An interference engine is one where the valve and piston movements occupy only one cylinder. The only thing that keeps them from crashing into each other is the timing belt since they do the strokes in turns.
Imagine if the timing belt breaks in two, then the two parts will collide and cause a dent into the valves. Even worse, the camshaft and the cylinder wall will get damaged and this will entail an engine overhaul that will cost you a lot.
A non-interference engine is where the valve and piston do not share the same space. The big difference is that when the timing belt snaps, there would be no possible repercussion to the valve or the cylinders. You just replace the timing belt and the engine should go back to its normal operation.
It is not enough to reiterate that it is better to stick to the manufacturer’s recommended interval in replacing the timing belt to avoid denting your wallet. This is especially advised for the old car models that were assembled from 1995 and below.
Abrupt changes in the temperature can easily wear out your timing belt and the other accessory belts. This is because the rubber stretches when the weather is warm and constricts when the temperature is cold. It is better to keep your car inside a garage where the environment would have a more constant temperature than the outside.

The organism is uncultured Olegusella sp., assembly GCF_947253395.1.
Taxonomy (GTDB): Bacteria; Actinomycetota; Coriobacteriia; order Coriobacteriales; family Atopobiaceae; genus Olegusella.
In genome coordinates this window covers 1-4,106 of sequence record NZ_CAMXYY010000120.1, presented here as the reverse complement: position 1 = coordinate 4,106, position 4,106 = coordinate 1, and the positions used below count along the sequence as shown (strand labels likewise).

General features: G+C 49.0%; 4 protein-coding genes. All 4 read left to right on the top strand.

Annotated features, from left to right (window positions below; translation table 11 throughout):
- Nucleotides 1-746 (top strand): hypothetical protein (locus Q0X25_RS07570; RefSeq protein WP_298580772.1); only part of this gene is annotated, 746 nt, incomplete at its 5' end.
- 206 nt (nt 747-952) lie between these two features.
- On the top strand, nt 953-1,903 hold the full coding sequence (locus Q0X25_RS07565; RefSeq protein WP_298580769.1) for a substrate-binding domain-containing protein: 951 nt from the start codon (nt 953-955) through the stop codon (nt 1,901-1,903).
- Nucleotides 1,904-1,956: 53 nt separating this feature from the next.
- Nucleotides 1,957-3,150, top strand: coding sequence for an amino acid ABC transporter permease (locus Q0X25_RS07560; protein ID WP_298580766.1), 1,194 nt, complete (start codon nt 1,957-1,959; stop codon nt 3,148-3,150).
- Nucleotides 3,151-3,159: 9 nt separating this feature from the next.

Oil and water leaks can cause the belt to slip from the gears and come off wholly. Always watch out if there are any leaks coming from the engine and have them checked immediately.
Dry climates also make the rubber timing belts more brittle causing it to snap easily than places where it is humid. Cars that are usually driven in warm, dry climates should have their timing belts replaced more often than others just to be safe.
If the car is not used frequently, the belt may become stiff and more brittle as well. The timing belt would need to also be replaced earlier compared to cars that have a lower mileage.
The new belts available in the market right now have curved teeth compared to the older belts used in old models. The old belts have a trapezoid shaped teeth and it wears out faster due to its contour. It is better to choose a curved teeth belt to be fitted into your car as this lasts longer.